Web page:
‘‘On February 27, 2020, the FactCheck column classified President Gotabaya Rajapaksa’s statement on Twitter made after the opening of the Ayati centre that 20 per cent of children in Sri Lanka are having a mental or physical disability as false.
You have quoted the Population and Housing Census (PHC) compiled by the Department of Census and Statistics (DCAS) and have stated that according to their findings only about 1.7 per cent in children aged between 5 and 14 are affected with an impairment that causes daily difficulty. As such your newspaper had noted that “this falls well below the 20 per cent claimed by the President”.
However, both the Department of Census and Statistics (DCAS) and Professor in Pediatric Disabilities Samanmali P Sumanasena attached to the Department of Disabilities, Faculty of Medicine, University of Kelaniya disagree with the FactCheck classification. For your reference, statements from both parties are as attached.
The definitions of the indicators given in the two reports namely Population and Housing Census (PHC) and the Demographic and Health Survey (DHS) referred to by FactCheck are different and consist of two reference age groups. This is very important when the indicators are explained noted Additional Director General (Statistics) Anoja Seneviratne at the Department of Census & Statistics. She explained that disability is different from difficulty. The 1.7 per cent of children in the DCAS report is found with only functional difficulties, she observed.
Professor Sumanasena also noted that childhood disabilities range from physical, sensory (visual and hearing), communication, intellectual, learning and social and behavioural. She had further noted that due to a variety of factors the actual number of children with disabilities might be much higher than the estimated 20 per cent. Though FactCheck could not verify with reference to available survey data in Sri Lanka, it is clear that the Ayati estimate is close to the findings of the DHS statistic report. Therefore, this estimate cannot be summarily dismissed as many factors need to be taken into consideration.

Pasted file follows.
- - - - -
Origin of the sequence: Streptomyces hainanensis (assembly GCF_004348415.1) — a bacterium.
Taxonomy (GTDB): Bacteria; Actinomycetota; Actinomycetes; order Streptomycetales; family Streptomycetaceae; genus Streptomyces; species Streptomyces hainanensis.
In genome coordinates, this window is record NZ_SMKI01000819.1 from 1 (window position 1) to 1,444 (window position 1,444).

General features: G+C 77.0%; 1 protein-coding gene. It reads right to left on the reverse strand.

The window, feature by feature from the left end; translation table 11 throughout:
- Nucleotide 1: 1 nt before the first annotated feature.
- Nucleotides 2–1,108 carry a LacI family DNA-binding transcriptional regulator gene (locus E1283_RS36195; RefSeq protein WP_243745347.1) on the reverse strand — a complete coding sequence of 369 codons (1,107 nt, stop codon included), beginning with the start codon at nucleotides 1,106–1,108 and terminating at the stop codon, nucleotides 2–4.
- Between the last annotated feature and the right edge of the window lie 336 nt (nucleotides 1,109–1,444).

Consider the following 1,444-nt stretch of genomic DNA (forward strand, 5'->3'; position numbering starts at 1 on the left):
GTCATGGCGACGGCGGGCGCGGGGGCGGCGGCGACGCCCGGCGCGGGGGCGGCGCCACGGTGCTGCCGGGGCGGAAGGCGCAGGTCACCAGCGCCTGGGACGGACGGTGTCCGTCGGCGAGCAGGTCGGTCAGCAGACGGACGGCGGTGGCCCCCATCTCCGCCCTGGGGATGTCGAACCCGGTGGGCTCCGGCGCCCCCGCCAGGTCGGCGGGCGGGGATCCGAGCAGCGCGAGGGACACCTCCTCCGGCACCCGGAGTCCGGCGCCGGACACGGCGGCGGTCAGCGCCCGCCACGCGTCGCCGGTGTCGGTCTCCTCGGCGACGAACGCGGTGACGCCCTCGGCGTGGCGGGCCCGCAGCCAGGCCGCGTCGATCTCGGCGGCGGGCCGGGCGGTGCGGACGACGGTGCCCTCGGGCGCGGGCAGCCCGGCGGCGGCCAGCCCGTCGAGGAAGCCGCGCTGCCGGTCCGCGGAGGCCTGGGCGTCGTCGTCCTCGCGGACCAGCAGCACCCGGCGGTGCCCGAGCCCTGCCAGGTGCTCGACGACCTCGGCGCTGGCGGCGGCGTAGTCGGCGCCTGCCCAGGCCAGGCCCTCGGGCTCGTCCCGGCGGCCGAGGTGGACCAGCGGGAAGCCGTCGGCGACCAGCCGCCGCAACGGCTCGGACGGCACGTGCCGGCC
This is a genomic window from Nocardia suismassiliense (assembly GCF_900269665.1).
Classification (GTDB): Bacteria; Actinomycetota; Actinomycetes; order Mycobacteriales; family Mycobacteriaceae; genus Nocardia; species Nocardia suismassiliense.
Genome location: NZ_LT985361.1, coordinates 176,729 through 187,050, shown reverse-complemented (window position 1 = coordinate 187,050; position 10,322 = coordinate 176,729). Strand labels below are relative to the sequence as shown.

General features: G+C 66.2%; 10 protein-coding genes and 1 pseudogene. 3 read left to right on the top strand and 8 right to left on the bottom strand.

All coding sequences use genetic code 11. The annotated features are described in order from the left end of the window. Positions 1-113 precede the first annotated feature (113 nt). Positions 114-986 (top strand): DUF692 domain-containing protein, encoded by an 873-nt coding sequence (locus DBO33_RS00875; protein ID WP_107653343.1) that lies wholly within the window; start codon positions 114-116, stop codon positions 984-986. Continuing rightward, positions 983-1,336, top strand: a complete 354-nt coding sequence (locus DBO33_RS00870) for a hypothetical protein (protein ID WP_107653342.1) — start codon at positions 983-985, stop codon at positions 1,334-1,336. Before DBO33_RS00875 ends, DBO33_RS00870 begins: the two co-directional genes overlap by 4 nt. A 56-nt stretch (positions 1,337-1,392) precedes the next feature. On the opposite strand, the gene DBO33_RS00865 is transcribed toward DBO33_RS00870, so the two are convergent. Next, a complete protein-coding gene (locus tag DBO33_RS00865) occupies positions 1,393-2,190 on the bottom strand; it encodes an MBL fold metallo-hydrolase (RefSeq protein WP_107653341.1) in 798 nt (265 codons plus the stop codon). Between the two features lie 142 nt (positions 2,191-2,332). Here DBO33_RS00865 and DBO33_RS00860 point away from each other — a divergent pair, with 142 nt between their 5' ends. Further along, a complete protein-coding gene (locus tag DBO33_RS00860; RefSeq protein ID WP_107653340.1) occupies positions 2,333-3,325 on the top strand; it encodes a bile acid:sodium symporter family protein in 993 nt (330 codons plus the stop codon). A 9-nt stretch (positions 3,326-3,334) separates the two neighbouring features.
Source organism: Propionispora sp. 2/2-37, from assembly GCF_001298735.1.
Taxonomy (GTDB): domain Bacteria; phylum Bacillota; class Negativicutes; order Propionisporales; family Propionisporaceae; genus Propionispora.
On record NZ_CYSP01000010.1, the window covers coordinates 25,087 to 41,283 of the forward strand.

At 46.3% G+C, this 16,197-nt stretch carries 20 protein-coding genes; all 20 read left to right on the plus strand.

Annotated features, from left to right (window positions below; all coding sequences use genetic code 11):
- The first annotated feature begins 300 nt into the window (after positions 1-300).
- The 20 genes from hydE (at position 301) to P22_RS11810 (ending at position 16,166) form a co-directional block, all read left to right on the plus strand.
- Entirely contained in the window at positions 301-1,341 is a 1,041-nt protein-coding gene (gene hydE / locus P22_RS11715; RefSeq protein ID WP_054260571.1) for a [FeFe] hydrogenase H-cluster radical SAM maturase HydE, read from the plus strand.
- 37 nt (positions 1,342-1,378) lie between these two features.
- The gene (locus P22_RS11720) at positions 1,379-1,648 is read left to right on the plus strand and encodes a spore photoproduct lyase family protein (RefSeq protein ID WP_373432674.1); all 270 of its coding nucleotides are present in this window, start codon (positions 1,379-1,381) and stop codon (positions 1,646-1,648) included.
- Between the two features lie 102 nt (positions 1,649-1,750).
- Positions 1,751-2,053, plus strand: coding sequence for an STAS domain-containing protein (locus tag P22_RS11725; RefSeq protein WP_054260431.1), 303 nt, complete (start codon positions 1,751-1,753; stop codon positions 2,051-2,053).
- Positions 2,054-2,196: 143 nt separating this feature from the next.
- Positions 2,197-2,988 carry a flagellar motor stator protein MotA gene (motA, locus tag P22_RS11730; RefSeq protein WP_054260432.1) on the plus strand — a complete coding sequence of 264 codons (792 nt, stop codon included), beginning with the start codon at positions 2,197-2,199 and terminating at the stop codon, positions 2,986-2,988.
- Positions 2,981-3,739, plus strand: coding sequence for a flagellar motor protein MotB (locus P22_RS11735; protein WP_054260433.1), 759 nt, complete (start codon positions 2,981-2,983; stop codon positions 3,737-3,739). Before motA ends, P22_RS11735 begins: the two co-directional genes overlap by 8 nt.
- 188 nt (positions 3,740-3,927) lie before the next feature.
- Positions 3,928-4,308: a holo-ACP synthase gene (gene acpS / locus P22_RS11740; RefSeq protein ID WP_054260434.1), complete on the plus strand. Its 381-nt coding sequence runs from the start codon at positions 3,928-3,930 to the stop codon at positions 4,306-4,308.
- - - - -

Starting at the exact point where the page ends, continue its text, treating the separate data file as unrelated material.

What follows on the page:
We believe that FactCheck is an important column as it aims to give facts and figures to the reader. However, as the above contents show, there are a number of different methodologies taking into account different indices when computing statistics. Therefore, for FactCheck to live up to its reputation as the reliable verification point, and for your esteemed newspaper to give all facts relating to the story, these facts as explained by the relevant professionals must be also given the same prominence in your newspaper as yesterday’s classification.’’
Director Genaral - President’s Media Division Verité Research responds
FactCheck appreciates the feedback of the President’s Media Division, the Department of Census and Statistics (DCS) and Professor Sumanasena.
The DCS provides more information on the definitions used by the two surveys referred to by FactCheck. This was already carried in the longer version of the fact check on the web (http://www.factcheck.lk/claim/gotabaya-rajapaksa-4 - the press version is constrained to be shorter). The DCS parenthetical note that difficulties are different from disabilities might be restating what is known: that it is specific difficulties at specifically reported intensities that DCS classifies as “disability”.
In any case, the DCS is not admitting to having blundered in its methods/estimation of disability and is simply confirming, in all respects, including in reference to the DHS survey, what FactCheck had already noted and used as the basis for its conclusion.
The note from Professor Sumanasena reiterated what FactCheck had already been made aware of and published in the web version. That is: “FactCheck has been informed that some academics in Sri Lanka have significant concerns about the suitability of methods used by the Census to assess disability in Sri Lanka. It is beyond the scope of this fact check to comment on the accuracy or validity of the official statistics in the absence of alternative sources of survey data and national estimates.”
Professor Sumanasena’s note suggests that she disagrees with the method/implementation of the DCS in ascertaining and reporting on disability statistics. It also makes clear what FactCheck had already ascertained: (i) there are no publications in which she or others have contested and corrected the DCS official disability statistics, which are 1.7% for children aged 5-14 (1.8% for children aged 5-19); (ii) the data cited by the professor in support of her position relates to surveys in other countries and a survey of children within a two-year age range in Gampaha. It was after considering all this that FactCheck concluded that there was, as of yet, no credible basis for the public claim that Sri Lanka has a disability prevalence rate of 20% among children.
In light of the above, there is no additional information that has been received to consider updating the verdict of the fact check.